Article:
Houthis 'tortured' imprisoned journalists, minister claims

Houthi rebels 'tortured' four jailed journalists, Yemeni minister claims
2 min read
15 September, 2021
The men have experienced grave torture, including electrocution and even physical assault with metal rods, according to Moammar Al-Eryani, Yemen's information minister.
Yemen's Houthi rebels have repeatedly been accused of serious human rights violations [Getty]

Houthi rebels have tortured four imprisoned journalists, Yemen's internationally recognised authorities claimed on Tuesday.

The men have experienced grave torture including electrocution and even physical assault with metal rods, Moammar Al-Eryani, the nation's information minister alleged.

The men have been in detention for over six years, the minister said.

The captives are currently being held in solitary detention, the state's Saba news agency reported.

All four were victims of enforced disappearance, the news agency said.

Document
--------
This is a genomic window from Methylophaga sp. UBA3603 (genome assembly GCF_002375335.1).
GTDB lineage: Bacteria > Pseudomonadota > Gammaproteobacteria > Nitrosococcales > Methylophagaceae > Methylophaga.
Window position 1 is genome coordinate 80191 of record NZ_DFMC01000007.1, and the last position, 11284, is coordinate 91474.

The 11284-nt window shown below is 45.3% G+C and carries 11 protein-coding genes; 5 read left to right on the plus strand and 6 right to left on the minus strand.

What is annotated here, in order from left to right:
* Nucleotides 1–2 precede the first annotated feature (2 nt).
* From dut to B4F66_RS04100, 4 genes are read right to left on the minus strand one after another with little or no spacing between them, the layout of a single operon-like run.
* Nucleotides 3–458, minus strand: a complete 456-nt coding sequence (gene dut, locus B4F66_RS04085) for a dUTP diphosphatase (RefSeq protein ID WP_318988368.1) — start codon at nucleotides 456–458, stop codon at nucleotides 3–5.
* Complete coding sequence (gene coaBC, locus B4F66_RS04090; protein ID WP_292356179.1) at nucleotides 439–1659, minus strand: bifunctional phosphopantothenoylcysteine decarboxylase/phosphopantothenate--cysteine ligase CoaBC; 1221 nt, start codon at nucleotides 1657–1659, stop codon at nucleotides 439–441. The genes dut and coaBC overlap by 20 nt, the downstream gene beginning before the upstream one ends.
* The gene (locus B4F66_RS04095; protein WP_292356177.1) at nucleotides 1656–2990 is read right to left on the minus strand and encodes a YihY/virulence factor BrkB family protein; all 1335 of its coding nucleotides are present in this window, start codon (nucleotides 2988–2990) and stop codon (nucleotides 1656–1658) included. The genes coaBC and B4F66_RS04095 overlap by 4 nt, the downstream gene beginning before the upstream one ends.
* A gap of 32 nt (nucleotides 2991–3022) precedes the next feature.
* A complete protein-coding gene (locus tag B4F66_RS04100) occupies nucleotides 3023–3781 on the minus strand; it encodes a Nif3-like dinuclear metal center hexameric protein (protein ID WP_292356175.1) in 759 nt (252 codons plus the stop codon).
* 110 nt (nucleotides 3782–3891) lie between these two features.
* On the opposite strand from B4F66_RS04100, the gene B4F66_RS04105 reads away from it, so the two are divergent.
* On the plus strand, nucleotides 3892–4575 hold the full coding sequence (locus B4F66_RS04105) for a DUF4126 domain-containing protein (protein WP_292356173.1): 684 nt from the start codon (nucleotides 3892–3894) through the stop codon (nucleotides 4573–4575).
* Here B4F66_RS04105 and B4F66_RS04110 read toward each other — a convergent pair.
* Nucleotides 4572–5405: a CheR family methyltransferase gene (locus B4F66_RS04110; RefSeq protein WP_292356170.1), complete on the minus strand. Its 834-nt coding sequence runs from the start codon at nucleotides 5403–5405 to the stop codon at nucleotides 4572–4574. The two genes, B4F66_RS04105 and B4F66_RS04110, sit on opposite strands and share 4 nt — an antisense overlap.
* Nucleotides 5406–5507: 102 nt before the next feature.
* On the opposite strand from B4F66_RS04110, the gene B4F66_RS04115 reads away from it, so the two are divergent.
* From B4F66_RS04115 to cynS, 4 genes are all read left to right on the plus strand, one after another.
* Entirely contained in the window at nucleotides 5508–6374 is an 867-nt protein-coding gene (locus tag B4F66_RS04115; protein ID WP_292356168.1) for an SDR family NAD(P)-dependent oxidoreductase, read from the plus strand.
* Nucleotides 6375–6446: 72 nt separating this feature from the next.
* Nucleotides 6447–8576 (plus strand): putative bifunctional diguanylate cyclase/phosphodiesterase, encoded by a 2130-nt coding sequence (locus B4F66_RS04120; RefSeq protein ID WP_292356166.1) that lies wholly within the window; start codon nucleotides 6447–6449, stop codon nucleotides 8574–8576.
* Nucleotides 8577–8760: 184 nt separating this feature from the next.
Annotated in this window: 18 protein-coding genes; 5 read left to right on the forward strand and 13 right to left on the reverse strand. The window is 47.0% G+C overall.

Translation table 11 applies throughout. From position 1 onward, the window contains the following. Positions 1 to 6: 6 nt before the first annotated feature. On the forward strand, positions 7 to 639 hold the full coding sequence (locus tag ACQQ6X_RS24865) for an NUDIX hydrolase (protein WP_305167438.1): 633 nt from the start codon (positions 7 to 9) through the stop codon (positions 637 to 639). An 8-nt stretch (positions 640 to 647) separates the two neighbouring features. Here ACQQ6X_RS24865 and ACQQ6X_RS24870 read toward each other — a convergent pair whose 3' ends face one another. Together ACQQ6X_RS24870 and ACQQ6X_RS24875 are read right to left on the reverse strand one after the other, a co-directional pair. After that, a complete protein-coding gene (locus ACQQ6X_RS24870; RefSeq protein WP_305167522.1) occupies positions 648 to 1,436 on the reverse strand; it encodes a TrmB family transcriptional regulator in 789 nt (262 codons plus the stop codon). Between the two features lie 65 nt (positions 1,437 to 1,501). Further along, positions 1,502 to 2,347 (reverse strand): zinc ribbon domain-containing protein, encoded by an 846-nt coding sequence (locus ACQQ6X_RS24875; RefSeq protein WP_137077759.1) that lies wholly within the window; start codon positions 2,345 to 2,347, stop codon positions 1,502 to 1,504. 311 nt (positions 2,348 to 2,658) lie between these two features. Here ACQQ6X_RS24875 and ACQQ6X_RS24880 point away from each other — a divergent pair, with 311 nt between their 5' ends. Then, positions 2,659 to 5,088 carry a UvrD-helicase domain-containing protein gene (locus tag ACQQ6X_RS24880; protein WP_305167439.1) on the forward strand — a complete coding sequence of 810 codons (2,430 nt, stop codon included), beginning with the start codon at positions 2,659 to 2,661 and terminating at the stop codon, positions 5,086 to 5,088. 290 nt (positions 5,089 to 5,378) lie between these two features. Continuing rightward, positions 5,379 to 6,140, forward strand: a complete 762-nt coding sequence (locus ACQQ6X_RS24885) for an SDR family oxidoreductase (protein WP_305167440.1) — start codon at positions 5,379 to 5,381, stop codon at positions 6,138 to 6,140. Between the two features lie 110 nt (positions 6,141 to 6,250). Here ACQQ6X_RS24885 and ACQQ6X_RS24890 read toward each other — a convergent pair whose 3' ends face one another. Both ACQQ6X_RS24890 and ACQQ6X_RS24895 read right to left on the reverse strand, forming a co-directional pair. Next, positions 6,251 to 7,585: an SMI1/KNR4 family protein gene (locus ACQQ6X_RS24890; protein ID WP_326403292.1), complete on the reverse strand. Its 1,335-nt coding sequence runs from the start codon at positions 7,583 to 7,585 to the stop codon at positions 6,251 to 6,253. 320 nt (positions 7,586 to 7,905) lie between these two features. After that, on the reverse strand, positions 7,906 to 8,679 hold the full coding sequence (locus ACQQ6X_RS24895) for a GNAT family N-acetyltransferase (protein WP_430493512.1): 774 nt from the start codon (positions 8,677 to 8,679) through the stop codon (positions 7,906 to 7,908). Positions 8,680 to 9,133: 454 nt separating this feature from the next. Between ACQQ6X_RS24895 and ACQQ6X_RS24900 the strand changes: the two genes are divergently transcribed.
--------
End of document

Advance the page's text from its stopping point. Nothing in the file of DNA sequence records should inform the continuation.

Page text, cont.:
The men have not been permitted to receive visitors, Al-Eryani said, and have been refused access to medication even though they have fallen ill.

Al-Eryani implored the UN, rights groups, media, the international community and others to wield their influence to secure the journalists' freedom.

The Houthis have yet to comment on the accusations.

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The Houthis have been fighting the Yemeni state for 17 years and now hold large swathes of territory, including the country's capital, Sanaa. They have long been accused of serious human rights violations.

Last Monday, Al-Eryani took to Twitter to urge the international community to help secure the freedom of Entisar Al-Hammadi, a 20-year-old model who has been detained by the Houthis for around six months now.

In June, it was reported Al-Hammadi was meant to suffer a so-called "virginity test", but it was not conducted after rights group Amnesty International issued a message condemning this, her lawyer said.

Such examinations constitute "sexual violence", the NGO said, adding that they "amount to torture under international law."

Meanwhile, the Houthis on Wednesday alleged coalition warplanes had bombed the cities of Marib, Taiz and Saada, the rebel-aligned Al-Masirah broadcaster said.

The international forces – who are headed by Saudi Arabia – hit various locations, including the Taiz airport, a total of 35 times, the Houthis claimed.

It is not apparent if anyone was injured or killed, or how badly the sites reportedly struck were harmed.

The coalition has yet to issue comment on the strikes.